Sunset Park residents help bring new 25 MPH signs to neighborhood

Where are the signs?

This was the question asked for several weeks by Sunset Park residents regarding the revised New York City speed limit, which decreased from 30 to 25 miles per hour, which was made official on November 7. Although the NYC Department of Transportation (DOT) decided to remove all the dated signs from Fourth Avenue, they didn’t immediately replace them with the new speed limit ones.

When residents noticed the lack of progress, Sunset Park Restoration (SPR) member Evelyn Ruiz asked the DOT when the new ones would go up. She was then told by DOT’S Keith Bray that there wouldn’t be new 25 MPH signs placed and that any road that has no speed limit sign is considered 25 MPH limit area. “The City DOT seems willing to risk public safety to save a few pennies,” Ruiz said.

SPR wrote letters to both Sunset Park’s Community Board 7 and elected officials asking them to contact DOT and get them to reverse their decision.

Executive Director of SPR, Tony Giordano, who also runs the popular neighborhood Facebook page Sunset Parker, also stated his disappointment in the initial decision. “If necessary, we will begin an on line petition and if that fails, we will install our own speed limit signs.” Days later, residents did just that, posting their own speed limit signs around Fourth Avenue.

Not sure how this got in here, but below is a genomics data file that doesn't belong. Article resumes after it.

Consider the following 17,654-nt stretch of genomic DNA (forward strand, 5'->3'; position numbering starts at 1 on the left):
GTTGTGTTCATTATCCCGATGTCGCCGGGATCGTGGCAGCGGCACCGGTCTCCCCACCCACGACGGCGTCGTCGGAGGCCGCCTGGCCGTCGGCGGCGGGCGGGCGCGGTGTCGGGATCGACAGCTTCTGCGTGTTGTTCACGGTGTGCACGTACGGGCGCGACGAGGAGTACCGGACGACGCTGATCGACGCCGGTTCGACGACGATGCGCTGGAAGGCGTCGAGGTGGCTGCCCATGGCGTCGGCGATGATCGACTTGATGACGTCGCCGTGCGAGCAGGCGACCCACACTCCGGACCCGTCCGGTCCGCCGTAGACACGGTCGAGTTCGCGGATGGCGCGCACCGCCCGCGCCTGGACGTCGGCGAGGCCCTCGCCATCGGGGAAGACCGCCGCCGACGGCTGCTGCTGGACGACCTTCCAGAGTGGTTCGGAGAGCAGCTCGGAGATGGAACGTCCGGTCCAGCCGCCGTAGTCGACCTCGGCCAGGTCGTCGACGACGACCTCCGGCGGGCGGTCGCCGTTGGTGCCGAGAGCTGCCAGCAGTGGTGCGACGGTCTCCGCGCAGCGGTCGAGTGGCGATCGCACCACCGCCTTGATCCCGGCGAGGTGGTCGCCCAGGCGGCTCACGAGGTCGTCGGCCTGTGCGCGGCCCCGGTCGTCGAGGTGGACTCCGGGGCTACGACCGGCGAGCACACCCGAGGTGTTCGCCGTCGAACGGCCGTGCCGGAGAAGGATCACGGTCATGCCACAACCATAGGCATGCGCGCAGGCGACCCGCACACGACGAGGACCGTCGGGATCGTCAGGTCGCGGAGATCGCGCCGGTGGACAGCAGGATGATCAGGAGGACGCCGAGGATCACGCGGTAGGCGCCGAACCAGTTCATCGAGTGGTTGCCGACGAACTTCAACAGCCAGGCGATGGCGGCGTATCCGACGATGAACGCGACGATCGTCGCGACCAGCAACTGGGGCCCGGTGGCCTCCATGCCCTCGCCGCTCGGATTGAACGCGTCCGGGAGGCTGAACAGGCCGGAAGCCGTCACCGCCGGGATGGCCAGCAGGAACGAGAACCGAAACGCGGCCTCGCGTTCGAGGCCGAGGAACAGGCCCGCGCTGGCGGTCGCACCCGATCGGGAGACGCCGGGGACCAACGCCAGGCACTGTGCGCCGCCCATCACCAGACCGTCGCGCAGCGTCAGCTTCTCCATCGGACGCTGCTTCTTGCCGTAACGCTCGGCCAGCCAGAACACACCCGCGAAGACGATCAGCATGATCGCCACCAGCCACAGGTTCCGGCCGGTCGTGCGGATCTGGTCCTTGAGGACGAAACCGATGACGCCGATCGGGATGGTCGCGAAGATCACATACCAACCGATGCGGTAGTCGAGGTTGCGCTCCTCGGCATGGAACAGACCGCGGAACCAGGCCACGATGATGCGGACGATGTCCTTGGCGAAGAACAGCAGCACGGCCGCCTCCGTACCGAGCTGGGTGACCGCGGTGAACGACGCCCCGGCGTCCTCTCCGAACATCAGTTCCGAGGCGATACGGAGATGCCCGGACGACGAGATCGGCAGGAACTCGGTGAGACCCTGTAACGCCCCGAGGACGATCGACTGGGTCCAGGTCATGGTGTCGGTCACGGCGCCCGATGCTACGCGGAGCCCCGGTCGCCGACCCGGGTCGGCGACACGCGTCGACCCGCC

Several days after the movement, the DOT began installing the revised limit signs throughout, much to the delight of residents and SPR. Giordano attributes the change to the people that decided to take a stand. “I think when residents began putting their own 25 MPH signs up along Fourth Avenue, it showed DOT that Sunset Parkers don’t sit back on their hands, they take action.”

“We know that the speed limit is 25 MPH but it is nice to have a reminder,” added Ruiz, who applauded the DOT’s change of heart. “This will definitely save lives.  I am so thrilled that the Commissioner Polly Trottenberg heard our voices.”

“We were surprised to be told by DOT that no signs were needed, but to their credit they quickly reversed themselves,” added longtime Sunset Parker, Rob Aguilar.

“I hate driving slow, but if I can help save a life I will do it,” added Giordano. “The numbers are just too significant to ignore.”

The signs have been going up along throughout the week.

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